• Transplant medicine- surgery to transplant organs and after care
  • Addiction medicine

A recent viewpoint in JAMA suggested that we need a new specialty, virtual medicine, to describe physicians who treat patients through a virtual medium, telemedicine or  web based, on a computer or a mobile app.

Consider that in the early 1970s, there were only 20 medical specialties !

THE SURPRISING NEW DOCTORS CARING FOR YOU
photo from Lightstock.com(affiliate link) graphic created with Canva

What this means for you as a patient

According to the New England Journal of Medicine,

“the progress of biomedical science is a major factor in the emergence of new subspecialities. There are some patients who benefit from highly focused knowledge and skills.”

All of these specialities mean more medical  knowledge and experience will be  available to both treat and prevent a diverse and growing  variety of disorders.

Today’s new specialist will have a high degree of expertise in their field, making them better able to treat your problem in the most efficient, effective, safest way.

You may find your doctor recommends more testing which may lead to more treatment than might otherwise have happened; some of which may not necessarily improve outcomes. More specialized testing and treatments may increase the cost of medical care.

Dr. Sandeep Jauhar addresses this issue in this article

One Patient, Too Many Doctors: The Terrible Expense of Overspecialization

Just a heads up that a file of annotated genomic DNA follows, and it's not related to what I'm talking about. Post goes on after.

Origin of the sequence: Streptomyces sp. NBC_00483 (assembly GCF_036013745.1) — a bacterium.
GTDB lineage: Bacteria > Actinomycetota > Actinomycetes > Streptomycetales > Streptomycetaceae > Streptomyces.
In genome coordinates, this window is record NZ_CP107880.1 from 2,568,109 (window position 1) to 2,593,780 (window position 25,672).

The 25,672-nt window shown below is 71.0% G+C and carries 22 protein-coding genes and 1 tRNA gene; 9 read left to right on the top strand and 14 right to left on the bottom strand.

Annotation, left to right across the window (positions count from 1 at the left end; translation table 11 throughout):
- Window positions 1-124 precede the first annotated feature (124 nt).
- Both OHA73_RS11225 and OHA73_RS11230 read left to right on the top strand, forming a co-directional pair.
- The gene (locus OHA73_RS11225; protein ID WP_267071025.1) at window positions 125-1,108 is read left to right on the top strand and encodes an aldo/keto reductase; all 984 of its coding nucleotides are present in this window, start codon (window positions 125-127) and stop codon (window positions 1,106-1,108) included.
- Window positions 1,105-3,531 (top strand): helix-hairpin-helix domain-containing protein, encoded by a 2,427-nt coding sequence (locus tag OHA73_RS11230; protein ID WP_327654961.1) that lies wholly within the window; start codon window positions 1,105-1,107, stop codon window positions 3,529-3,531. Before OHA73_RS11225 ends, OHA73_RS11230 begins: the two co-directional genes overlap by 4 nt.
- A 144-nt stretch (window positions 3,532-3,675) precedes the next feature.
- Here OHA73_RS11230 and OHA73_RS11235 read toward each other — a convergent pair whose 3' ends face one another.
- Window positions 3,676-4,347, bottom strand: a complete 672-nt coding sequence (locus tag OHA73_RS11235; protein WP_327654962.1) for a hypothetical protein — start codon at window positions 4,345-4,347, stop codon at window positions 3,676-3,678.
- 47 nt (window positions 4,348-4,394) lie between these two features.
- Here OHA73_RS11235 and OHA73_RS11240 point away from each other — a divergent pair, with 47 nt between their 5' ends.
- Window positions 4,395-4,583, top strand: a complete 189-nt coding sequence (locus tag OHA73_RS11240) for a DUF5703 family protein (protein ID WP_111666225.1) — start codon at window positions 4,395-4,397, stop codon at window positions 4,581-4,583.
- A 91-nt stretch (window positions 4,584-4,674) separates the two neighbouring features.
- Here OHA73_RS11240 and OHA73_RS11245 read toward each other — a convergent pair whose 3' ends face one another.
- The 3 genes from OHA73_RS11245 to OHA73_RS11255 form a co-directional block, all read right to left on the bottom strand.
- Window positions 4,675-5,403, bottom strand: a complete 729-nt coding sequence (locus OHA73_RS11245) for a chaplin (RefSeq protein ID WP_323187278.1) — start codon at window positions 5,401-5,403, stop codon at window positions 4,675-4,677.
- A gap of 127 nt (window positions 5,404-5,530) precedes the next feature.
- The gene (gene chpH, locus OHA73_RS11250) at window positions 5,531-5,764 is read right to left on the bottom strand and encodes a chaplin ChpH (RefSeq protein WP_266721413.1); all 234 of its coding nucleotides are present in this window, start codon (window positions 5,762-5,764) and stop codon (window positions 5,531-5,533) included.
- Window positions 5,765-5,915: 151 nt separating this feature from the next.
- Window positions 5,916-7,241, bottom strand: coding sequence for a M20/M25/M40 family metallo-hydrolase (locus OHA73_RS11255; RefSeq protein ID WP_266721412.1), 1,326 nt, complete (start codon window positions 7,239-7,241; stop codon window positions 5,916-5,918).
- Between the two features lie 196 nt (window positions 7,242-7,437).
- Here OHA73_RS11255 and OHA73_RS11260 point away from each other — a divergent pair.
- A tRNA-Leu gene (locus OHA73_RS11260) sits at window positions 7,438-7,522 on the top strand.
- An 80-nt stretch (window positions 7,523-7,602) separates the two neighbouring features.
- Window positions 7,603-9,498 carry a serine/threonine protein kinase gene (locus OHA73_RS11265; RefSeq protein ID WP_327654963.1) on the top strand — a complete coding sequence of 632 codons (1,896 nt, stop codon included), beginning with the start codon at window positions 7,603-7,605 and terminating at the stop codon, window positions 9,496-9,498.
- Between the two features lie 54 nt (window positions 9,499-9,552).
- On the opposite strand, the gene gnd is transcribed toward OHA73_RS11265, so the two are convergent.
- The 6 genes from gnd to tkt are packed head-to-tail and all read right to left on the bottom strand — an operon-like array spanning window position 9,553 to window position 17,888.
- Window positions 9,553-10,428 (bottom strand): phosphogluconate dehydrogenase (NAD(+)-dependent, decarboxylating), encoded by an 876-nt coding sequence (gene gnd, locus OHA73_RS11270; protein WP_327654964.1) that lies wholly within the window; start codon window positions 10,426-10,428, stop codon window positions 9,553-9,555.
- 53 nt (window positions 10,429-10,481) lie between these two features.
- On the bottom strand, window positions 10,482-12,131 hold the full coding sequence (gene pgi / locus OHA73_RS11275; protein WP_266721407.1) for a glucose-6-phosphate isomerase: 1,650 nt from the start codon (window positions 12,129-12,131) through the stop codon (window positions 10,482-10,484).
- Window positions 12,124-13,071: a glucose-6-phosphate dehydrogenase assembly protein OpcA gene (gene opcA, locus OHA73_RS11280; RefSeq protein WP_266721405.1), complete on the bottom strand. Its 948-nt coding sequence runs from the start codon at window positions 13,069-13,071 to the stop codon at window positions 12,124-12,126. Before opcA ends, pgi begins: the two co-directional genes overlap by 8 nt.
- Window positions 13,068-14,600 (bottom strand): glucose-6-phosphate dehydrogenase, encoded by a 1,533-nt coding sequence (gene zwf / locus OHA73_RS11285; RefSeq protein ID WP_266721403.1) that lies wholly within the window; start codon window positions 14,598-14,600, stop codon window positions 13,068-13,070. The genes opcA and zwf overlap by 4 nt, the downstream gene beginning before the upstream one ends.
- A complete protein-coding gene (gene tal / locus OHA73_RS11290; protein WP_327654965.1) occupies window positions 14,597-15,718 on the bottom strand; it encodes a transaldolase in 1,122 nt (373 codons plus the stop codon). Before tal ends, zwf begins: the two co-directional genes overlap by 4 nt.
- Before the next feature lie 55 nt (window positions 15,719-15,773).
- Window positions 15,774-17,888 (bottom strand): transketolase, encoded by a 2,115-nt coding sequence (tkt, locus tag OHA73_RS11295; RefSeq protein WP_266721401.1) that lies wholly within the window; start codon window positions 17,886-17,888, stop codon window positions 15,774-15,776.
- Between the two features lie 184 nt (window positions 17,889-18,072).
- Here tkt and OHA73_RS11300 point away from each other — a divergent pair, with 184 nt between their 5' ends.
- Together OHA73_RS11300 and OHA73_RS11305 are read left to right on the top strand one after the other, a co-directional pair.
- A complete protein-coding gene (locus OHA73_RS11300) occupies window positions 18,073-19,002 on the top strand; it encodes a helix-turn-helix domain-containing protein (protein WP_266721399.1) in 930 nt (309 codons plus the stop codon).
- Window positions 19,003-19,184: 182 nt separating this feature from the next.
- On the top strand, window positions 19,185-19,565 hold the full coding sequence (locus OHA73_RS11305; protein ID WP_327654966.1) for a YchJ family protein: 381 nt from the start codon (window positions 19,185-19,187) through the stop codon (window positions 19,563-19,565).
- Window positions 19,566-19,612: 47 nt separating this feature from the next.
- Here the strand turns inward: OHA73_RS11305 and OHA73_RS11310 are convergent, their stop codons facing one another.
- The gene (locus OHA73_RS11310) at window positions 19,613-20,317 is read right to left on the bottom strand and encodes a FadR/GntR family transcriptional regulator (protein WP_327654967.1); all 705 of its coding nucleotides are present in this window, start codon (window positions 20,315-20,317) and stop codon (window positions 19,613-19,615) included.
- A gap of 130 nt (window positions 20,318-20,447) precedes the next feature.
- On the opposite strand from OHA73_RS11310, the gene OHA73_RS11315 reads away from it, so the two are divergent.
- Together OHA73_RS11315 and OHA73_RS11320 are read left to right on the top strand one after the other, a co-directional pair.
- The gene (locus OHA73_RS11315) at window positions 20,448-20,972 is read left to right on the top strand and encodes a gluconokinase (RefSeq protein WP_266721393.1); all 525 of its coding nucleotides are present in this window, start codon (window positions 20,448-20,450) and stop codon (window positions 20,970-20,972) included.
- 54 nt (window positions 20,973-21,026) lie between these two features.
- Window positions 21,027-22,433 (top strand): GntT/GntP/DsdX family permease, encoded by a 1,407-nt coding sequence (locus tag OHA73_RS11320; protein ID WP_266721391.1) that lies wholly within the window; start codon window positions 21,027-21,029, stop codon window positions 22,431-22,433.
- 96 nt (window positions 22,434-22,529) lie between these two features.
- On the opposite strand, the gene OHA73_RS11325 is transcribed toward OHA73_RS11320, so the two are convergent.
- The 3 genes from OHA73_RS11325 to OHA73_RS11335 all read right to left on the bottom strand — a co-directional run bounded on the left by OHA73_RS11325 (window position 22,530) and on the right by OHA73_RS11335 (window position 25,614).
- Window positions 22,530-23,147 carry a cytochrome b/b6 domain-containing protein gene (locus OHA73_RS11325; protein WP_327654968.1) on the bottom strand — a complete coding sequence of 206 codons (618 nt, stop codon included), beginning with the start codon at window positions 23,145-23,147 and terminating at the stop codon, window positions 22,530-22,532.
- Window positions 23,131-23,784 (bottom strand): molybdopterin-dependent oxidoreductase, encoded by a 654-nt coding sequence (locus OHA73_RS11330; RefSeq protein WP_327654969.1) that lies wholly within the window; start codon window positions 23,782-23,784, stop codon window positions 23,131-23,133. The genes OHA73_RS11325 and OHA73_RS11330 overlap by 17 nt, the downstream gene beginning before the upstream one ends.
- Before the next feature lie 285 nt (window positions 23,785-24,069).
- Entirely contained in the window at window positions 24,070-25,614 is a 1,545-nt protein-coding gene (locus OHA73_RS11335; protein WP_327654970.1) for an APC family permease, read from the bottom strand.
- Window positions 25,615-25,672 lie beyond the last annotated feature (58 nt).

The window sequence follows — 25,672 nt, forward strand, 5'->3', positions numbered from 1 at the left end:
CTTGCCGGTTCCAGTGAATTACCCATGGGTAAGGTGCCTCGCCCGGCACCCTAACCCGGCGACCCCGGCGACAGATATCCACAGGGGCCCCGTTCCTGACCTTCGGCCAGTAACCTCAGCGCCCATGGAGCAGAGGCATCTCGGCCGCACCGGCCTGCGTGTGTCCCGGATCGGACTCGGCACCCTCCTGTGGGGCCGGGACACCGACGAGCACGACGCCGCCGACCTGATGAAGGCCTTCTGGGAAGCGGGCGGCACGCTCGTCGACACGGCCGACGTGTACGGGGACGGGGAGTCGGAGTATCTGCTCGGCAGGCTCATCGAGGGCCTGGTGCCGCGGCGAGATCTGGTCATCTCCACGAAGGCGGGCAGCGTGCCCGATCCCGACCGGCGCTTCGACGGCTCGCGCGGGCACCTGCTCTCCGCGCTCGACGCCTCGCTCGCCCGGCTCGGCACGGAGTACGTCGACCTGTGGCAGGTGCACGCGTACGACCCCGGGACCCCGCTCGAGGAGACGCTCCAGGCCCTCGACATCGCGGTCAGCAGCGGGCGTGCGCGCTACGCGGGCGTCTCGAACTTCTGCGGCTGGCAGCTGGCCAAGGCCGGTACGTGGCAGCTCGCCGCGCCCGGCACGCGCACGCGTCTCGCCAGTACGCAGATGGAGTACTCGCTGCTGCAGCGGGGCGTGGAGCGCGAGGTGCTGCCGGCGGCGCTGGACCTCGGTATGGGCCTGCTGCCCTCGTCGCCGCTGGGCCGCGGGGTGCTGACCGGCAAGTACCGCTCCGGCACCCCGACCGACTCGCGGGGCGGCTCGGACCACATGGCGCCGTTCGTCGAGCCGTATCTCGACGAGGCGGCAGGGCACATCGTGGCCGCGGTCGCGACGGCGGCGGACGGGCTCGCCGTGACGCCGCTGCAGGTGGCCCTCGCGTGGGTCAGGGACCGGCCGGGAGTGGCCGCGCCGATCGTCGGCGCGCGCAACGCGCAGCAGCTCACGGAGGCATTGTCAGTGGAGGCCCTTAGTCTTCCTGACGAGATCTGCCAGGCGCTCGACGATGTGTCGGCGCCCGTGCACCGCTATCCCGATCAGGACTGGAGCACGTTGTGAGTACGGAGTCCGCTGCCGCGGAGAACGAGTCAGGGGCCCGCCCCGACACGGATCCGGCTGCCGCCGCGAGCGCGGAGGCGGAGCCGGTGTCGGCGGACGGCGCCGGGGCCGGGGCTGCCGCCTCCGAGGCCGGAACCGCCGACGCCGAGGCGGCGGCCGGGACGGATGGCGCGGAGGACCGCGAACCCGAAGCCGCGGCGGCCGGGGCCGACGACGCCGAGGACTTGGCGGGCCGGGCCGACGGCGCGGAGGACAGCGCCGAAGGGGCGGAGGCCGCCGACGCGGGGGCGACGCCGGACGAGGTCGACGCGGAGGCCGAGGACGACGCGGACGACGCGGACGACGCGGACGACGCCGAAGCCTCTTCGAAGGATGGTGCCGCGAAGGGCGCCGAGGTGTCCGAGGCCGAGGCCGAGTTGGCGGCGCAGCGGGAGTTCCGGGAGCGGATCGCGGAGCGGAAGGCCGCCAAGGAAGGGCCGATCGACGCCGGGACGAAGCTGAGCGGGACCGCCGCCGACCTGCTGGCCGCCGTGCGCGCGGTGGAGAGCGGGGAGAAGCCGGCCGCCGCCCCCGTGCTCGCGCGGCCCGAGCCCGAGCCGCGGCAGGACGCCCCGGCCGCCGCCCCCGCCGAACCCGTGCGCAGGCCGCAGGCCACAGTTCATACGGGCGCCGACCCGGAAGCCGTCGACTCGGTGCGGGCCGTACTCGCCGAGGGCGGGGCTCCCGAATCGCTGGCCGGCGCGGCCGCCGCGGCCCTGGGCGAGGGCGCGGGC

With a more narrow focus of experience, that doctor may be less familiar with other aspects of your medical status.

So, to close this gap, primary care physicians have become increasingly important to oversee and coordinate care, especially for complex patients.

So there was good news in the Match this year. The upward trend in students matching into family medicine continued for the ninth consecutive year . In 2018 more students matched into family medicine than in any  previous year, 3,535 compared to 3,237 in 2017. 

“The number and proportion of U.S. medical graduates going into family medicine is the strongest indicator of the future of the primary care workforce because family medicine is the only specialty completely devoted to primary care,”

said Michael Munger, MD, president of the American Academy of Family Physicians.

Michael Munger, M.D., consults a patient at his medical office in Overland Park, Kan.
Michael Munger, M.D., consults a patient at his medical office in Overland Park, Kan. Photo compliments of American Academy of Family Physicians

My specialty-Family Medicine

I’ve often been asked ,”Why didn’t you specialize?” My answer, “I did. I specialize in Family Medicine.”

Once called “general practice”, Family Medicine is now a recognized specialty, requiring a residency and certification by  the American Board of Family Medicine.

Dr. Sandeep Jauhar wrote about his first year as a resident in

Intern: A Doctor’s Initiation

“In Jauhar’s wise memoir of his two-year ordeal of doubt and sleep deprivation at a New York hospital, he takes readers to the heart of every young physician’s hardest test: to become a doctor yet remain a human being.” ― Time

Lightstock photos

Unless otherwise stated, the doctor photos in the post are from the Lightstock.com collection . Get 5 free downloads at this affiliate link. (This blog can earn a commission if you buy photos which helps support the mission of Watercress Words.)

Thank you for joining me to explore the surprising new doctors caring for you. I hope you’ve learned something. Please contact me about topics you want to read about.

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my regards, Dr. Aletha